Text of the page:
“There is Broad Agreement that Provider Consolidation is a Major Driver” of Health Care Costs

A new report by the Catalyst for Payment Reform looks at how provider consolidation increases costs.

From the report:

  • “While there are many factors that affect health care costs, among health care economists there is broad agreement that provider consolidation is a major driver, and is associated with significant payment variation across and within markets for both hospital and physician services.”
  • “Numerous studies have linked increased utilization and higher unit prices to the increased consolidation and market power of both for-profit and nonprofit hospitals.”
  • “Although a number of factors can drive unit prices and utilization higher, increasing provider concentration and the stronger provider negotiating leverage that results appear to be major factors. Research (as described in Section 3) clearly demonstrates enhanced provider market power drives prices and revenues higher, as the rate of price increase in consolidated hospital markets typically exceeds the underlying cost contributors, such as drugs or medical equipment.”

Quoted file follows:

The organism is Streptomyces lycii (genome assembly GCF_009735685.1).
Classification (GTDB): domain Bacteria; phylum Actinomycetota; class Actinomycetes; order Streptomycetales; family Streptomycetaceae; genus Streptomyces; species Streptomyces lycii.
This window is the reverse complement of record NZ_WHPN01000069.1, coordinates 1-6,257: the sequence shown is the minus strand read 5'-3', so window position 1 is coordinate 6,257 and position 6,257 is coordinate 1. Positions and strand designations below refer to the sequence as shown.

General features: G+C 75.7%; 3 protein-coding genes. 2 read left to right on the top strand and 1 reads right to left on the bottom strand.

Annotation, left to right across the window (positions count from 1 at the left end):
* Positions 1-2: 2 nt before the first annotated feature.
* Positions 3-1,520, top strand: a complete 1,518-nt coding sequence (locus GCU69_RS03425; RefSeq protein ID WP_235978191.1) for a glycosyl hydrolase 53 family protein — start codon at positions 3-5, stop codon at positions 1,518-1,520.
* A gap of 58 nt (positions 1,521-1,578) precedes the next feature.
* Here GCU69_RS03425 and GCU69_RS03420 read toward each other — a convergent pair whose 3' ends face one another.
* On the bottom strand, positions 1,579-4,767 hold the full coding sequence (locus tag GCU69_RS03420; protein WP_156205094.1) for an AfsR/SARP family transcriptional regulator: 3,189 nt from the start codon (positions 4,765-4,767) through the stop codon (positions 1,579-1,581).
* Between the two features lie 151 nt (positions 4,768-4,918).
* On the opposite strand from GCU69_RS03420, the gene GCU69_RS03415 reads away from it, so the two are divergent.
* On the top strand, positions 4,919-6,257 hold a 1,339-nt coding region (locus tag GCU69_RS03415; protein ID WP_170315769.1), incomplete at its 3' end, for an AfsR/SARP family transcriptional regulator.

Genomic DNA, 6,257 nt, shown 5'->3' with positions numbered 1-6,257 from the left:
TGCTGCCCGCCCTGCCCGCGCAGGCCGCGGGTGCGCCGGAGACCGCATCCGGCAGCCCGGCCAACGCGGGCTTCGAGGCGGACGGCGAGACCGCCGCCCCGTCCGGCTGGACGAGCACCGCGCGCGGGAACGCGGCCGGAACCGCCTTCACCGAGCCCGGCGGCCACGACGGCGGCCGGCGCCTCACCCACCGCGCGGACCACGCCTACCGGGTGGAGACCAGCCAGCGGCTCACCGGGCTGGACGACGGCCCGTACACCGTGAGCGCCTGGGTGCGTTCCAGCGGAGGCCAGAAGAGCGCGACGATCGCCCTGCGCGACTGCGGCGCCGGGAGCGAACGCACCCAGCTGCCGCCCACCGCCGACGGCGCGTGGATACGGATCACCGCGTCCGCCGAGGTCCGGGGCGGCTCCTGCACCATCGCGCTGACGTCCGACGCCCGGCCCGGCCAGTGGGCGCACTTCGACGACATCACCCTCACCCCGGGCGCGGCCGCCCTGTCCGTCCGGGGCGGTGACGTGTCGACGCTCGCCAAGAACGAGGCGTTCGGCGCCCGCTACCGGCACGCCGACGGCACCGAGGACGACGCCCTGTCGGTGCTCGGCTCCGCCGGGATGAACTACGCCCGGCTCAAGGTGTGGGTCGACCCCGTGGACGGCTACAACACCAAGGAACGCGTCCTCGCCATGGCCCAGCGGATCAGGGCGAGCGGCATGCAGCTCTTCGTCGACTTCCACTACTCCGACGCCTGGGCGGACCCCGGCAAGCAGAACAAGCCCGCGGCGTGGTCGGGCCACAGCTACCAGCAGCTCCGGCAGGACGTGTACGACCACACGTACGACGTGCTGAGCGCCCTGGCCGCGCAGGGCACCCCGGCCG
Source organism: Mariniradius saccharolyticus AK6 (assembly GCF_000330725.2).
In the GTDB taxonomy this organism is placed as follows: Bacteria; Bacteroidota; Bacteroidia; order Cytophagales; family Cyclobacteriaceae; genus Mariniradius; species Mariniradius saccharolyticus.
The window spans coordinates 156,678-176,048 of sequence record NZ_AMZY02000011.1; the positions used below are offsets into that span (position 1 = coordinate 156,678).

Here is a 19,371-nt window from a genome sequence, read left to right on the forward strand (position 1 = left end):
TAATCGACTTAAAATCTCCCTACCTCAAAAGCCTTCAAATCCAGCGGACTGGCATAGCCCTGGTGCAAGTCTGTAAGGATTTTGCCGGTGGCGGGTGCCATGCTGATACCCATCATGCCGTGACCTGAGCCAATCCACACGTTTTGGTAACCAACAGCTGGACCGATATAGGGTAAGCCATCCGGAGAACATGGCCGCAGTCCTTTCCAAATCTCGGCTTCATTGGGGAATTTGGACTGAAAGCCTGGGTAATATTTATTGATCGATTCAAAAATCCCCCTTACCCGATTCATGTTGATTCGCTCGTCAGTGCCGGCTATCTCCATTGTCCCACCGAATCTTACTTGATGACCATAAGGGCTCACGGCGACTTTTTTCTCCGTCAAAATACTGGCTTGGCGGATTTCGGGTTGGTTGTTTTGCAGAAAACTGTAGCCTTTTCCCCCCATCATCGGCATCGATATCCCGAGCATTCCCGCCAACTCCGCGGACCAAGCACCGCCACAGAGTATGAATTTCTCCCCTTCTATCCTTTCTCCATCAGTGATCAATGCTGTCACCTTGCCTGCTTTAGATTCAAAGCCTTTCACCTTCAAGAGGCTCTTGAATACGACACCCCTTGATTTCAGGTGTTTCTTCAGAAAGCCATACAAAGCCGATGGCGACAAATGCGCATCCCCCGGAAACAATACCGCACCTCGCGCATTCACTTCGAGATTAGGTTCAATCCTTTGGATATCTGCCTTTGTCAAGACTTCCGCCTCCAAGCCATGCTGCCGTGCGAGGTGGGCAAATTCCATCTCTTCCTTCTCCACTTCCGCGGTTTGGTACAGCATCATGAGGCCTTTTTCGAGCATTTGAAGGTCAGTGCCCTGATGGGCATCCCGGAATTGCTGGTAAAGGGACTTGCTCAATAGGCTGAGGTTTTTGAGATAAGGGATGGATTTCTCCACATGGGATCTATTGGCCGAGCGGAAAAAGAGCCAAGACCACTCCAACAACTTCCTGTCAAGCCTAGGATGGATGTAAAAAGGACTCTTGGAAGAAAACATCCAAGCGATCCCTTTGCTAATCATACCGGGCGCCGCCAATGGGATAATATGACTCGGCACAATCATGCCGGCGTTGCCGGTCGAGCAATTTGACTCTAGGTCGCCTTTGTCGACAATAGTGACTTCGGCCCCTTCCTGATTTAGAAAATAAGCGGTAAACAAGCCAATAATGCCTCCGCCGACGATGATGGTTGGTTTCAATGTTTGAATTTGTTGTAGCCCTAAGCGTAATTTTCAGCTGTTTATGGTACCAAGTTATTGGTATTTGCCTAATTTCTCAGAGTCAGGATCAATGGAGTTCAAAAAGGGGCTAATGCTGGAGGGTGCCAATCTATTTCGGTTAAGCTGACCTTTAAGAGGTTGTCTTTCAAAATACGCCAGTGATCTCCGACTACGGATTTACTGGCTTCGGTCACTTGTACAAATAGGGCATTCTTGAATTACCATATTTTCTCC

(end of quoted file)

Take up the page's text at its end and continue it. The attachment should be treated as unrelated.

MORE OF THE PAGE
• “Over the last 20 years, hospital capacity in the United States has become highly concentrated as hospitals have steadily shifted away from independent status and merged with other competing facilities or integrated with multi-hospital systems.”
  • “The major concern, therefore, is that hospitals will use enhanced market power to raise prices inappropriately to weaken the effects of or stifle competition.”

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